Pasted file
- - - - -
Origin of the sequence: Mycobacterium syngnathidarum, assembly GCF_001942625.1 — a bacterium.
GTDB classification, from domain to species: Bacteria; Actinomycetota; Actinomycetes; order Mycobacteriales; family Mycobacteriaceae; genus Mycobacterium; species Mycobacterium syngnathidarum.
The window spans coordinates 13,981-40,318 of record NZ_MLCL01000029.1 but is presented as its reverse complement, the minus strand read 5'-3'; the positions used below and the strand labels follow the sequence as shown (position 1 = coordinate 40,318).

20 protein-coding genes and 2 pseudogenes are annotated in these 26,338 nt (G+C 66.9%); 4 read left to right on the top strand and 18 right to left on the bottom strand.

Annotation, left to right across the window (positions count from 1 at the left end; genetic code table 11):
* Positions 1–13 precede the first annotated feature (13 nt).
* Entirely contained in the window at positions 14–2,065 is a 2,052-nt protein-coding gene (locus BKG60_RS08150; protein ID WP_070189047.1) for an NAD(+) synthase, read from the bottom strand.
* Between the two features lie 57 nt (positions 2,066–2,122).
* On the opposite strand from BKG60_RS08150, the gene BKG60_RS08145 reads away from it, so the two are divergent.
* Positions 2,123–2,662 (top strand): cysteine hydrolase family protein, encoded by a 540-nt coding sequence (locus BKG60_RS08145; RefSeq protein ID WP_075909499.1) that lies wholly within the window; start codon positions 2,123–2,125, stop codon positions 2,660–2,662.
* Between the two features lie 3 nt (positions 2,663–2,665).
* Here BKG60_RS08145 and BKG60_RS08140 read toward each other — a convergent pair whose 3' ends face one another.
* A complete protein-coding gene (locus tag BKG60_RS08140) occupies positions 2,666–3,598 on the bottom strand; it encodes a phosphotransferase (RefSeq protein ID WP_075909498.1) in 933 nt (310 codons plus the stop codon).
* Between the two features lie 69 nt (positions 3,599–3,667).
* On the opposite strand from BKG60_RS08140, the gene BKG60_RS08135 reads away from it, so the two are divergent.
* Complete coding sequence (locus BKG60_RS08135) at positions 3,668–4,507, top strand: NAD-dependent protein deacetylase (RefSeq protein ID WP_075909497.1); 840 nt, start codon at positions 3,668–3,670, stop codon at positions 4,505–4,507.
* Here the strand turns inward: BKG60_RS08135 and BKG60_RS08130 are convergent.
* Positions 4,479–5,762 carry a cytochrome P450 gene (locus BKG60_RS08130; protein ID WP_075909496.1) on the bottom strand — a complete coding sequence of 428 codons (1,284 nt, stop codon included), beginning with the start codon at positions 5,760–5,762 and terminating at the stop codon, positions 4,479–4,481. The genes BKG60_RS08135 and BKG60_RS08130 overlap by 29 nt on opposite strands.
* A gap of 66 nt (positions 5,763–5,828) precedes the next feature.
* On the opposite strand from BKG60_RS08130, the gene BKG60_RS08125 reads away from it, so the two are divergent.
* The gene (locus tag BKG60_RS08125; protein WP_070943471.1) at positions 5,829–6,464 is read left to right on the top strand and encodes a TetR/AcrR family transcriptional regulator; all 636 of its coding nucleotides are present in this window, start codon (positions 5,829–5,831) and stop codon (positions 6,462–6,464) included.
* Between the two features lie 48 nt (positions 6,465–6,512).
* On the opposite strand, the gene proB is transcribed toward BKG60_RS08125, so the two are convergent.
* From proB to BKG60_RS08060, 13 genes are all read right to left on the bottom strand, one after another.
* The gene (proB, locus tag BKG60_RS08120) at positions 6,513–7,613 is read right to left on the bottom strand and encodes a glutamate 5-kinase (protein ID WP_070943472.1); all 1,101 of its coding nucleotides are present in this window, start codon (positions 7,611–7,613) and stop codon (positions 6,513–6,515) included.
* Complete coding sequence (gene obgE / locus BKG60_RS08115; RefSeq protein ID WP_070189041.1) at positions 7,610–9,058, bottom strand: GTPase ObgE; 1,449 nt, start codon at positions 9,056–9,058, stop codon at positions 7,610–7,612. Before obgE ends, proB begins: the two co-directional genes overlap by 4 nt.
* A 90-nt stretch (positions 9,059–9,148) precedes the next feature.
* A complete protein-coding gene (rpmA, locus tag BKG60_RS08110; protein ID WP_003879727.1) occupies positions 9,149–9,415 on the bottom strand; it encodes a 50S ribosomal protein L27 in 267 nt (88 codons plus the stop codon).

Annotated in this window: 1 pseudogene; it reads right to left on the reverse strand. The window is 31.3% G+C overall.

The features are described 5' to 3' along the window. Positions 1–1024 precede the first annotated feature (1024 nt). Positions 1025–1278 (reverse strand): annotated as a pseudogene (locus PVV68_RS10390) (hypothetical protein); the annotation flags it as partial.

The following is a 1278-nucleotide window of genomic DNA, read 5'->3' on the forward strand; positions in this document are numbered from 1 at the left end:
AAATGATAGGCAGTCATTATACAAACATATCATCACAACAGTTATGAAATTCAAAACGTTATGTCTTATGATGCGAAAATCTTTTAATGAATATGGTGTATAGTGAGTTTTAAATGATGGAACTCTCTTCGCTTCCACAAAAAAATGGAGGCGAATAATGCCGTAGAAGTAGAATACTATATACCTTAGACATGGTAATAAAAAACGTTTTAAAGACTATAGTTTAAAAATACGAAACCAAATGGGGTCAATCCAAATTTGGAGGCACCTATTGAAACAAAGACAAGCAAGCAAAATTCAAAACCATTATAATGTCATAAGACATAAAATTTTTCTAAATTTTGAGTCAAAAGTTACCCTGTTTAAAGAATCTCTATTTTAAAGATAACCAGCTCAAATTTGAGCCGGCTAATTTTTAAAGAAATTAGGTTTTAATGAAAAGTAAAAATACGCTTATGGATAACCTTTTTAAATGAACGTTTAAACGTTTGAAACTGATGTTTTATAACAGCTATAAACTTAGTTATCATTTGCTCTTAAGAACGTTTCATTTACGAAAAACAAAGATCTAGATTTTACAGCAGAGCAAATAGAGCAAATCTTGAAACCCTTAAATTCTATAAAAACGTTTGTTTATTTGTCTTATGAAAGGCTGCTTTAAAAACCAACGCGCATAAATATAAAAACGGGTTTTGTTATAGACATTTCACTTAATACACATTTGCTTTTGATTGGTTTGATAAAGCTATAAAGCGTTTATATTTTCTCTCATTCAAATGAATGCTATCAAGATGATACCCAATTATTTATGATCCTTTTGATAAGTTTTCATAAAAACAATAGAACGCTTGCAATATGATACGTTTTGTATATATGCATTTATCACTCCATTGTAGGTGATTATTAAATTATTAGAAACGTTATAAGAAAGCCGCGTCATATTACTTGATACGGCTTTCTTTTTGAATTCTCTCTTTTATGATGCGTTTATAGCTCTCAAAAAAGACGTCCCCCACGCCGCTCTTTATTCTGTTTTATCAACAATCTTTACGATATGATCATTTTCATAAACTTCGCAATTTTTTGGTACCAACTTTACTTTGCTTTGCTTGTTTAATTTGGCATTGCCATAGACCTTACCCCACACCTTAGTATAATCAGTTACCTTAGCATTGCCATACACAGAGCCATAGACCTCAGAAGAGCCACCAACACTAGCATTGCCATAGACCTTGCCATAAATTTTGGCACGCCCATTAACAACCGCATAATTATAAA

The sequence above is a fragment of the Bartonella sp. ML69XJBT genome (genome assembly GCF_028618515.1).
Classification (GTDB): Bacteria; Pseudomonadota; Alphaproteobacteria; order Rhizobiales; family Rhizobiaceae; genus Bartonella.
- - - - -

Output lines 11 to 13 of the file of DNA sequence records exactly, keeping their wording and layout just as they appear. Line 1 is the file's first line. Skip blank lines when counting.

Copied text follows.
* Between the two features lie 3 nt (positions 2,663–2,665).
* Here BKG60_RS08145 and BKG60_RS08140 read toward each other — a convergent pair whose 3' ends face one another.
* A complete protein-coding gene (locus tag BKG60_RS08140) occupies positions 2,666–3,598 on the bottom strand; it encodes a phosphotransferase (RefSeq protein ID WP_075909498.1) in 933 nt (310 codons plus the stop codon).